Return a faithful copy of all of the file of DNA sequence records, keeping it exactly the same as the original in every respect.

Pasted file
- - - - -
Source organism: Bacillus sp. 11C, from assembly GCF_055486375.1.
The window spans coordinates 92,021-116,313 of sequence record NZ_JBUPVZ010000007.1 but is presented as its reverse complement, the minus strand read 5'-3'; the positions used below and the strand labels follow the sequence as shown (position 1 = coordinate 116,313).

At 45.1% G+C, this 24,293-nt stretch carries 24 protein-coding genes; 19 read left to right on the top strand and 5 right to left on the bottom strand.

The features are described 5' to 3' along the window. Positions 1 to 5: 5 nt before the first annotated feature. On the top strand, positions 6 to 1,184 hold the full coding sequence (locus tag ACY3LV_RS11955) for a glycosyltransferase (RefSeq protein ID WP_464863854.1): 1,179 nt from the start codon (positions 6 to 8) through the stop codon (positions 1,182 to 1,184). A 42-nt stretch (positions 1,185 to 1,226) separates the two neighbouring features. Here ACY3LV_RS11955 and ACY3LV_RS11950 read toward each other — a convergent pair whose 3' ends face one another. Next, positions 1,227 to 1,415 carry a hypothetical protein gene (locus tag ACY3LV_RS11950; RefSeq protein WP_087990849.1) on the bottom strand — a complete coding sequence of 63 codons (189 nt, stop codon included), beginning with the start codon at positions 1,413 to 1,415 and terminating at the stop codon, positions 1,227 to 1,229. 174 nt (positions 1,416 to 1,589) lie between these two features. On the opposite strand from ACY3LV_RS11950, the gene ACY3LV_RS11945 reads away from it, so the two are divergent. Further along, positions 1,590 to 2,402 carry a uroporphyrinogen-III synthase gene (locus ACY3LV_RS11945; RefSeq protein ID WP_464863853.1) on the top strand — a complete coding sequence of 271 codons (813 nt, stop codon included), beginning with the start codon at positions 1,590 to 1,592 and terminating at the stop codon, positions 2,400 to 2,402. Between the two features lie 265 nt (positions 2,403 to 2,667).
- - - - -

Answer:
Source organism: Bacillus sp. 11C, from assembly GCF_055486375.1.
The window spans coordinates 92,021-116,313 of sequence record NZ_JBUPVZ010000007.1 but is presented as its reverse complement, the minus strand read 5'-3'; the positions used below and the strand labels follow the sequence as shown (position 1 = coordinate 116,313).

At 45.1% G+C, this 24,293-nt stretch carries 24 protein-coding genes; 19 read left to right on the top strand and 5 right to left on the bottom strand.

The features are described 5' to 3' along the window. Positions 1 to 5: 5 nt before the first annotated feature. On the top strand, positions 6 to 1,184 hold the full coding sequence (locus tag ACY3LV_RS11955) for a glycosyltransferase (RefSeq protein ID WP_464863854.1): 1,179 nt from the start codon (positions 6 to 8) through the stop codon (positions 1,182 to 1,184). A 42-nt stretch (positions 1,185 to 1,226) separates the two neighbouring features. Here ACY3LV_RS11955 and ACY3LV_RS11950 read toward each other — a convergent pair whose 3' ends face one another. Next, positions 1,227 to 1,415 carry a hypothetical protein gene (locus tag ACY3LV_RS11950; RefSeq protein WP_087990849.1) on the bottom strand — a complete coding sequence of 63 codons (189 nt, stop codon included), beginning with the start codon at positions 1,413 to 1,415 and terminating at the stop codon, positions 1,227 to 1,229. 174 nt (positions 1,416 to 1,589) lie between these two features. On the opposite strand from ACY3LV_RS11950, the gene ACY3LV_RS11945 reads away from it, so the two are divergent. Further along, positions 1,590 to 2,402 carry a uroporphyrinogen-III synthase gene (locus ACY3LV_RS11945; RefSeq protein ID WP_464863853.1) on the top strand — a complete coding sequence of 271 codons (813 nt, stop codon included), beginning with the start codon at positions 1,590 to 1,592 and terminating at the stop codon, positions 2,400 to 2,402. Between the two features lie 265 nt (positions 2,403 to 2,667).